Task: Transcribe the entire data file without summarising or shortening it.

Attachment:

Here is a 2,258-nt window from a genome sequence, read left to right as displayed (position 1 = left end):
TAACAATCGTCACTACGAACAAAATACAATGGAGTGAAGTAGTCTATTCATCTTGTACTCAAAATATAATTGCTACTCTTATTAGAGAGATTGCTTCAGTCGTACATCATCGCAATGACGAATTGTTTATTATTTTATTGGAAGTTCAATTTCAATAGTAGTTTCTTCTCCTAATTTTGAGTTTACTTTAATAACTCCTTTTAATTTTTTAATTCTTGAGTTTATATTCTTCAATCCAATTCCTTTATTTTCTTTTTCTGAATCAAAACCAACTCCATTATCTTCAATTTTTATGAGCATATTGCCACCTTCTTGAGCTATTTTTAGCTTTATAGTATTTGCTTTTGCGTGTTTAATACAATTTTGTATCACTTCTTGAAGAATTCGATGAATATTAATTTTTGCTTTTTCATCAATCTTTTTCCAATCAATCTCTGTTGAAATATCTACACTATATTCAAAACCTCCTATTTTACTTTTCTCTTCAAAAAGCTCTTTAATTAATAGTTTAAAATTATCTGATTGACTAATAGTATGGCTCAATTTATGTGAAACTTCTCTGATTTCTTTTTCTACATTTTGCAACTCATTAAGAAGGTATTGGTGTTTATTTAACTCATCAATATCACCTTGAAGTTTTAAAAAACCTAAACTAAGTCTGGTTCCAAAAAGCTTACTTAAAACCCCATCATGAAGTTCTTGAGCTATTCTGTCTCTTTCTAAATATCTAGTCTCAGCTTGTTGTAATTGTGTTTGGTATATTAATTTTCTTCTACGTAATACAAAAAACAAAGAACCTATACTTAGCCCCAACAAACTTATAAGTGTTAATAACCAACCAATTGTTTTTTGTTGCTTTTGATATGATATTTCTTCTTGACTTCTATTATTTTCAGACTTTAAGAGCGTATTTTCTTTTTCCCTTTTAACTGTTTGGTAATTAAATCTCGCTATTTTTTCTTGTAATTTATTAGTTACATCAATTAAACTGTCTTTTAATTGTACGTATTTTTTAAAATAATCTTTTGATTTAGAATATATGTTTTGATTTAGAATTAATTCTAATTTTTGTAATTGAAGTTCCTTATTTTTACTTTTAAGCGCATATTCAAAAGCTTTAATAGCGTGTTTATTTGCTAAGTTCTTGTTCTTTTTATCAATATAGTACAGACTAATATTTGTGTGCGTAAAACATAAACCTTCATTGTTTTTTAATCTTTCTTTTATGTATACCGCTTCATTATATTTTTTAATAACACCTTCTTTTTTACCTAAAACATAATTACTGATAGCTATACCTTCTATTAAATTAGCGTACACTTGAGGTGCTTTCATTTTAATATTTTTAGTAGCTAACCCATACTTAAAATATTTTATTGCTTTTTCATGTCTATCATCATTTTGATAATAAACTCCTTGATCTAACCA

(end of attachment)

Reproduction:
Here is a 2,258-nt window from a genome sequence, read left to right as displayed (position 1 = left end):
TAACAATCGTCACTACGAACAAAATACAATGGAGTGAAGTAGTCTATTCATCTTGTACTCAAAATATAATTGCTACTCTTATTAGAGAGATTGCTTCAGTCGTACATCATCGCAATGACGAATTGTTTATTATTTTATTGGAAGTTCAATTTCAATAGTAGTTTCTTCTCCTAATTTTGAGTTTACTTTAATAACTCCTTTTAATTTTTTAATTCTTGAGTTTATATTCTTCAATCCAATTCCTTTATTTTCTTTTTCTGAATCAAAACCAACTCCATTATCTTCAATTTTTATGAGCATATTGCCACCTTCTTGAGCTATTTTTAGCTTTATAGTATTTGCTTTTGCGTGTTTAATACAATTTTGTATCACTTCTTGAAGAATTCGATGAATATTAATTTTTGCTTTTTCATCAATCTTTTTCCAATCAATCTCTGTTGAAATATCTACACTATATTCAAAACCTCCTATTTTACTTTTCTCTTCAAAAAGCTCTTTAATTAATAGTTTAAAATTATCTGATTGACTAATAGTATGGCTCAATTTATGTGAAACTTCTCTGATTTCTTTTTCTACATTTTGCAACTCATTAAGAAGGTATTGGTGTTTATTTAACTCATCAATATCACCTTGAAGTTTTAAAAAACCTAAACTAAGTCTGGTTCCAAAAAGCTTACTTAAAACCCCATCATGAAGTTCTTGAGCTATTCTGTCTCTTTCTAAATATCTAGTCTCAGCTTGTTGTAATTGTGTTTGGTATATTAATTTTCTTCTACGTAATACAAAAAACAAAGAACCTATACTTAGCCCCAACAAACTTATAAGTGTTAATAACCAACCAATTGTTTTTTGTTGCTTTTGATATGATATTTCTTCTTGACTTCTATTATTTTCAGACTTTAAGAGCGTATTTTCTTTTTCCCTTTTAACTGTTTGGTAATTAAATCTCGCTATTTTTTCTTGTAATTTATTAGTTACATCAATTAAACTGTCTTTTAATTGTACGTATTTTTTAAAATAATCTTTTGATTTAGAATATATGTTTTGATTTAGAATTAATTCTAATTTTTGTAATTGAAGTTCCTTATTTTTACTTTTAAGCGCATATTCAAAAGCTTTAATAGCGTGTTTATTTGCTAAGTTCTTGTTCTTTTTATCAATATAGTACAGACTAATATTTGTGTGCGTAAAACATAAACCTTCATTGTTTTTTAATCTTTCTTTTATGTATACCGCTTCATTATATTTTTTAATAACACCTTCTTTTTTACCTAAAACATAATTACTGATAGCTATACCTTCTATTAAATTAGCGTACACTTGAGGTGCTTTCATTTTAATATTTTTAGTAGCTAACCCATACTTAAAATATTTTATTGCTTTTTCATGTCTATCATCATTTTGATAATAAACTCCTTGATCTAACCA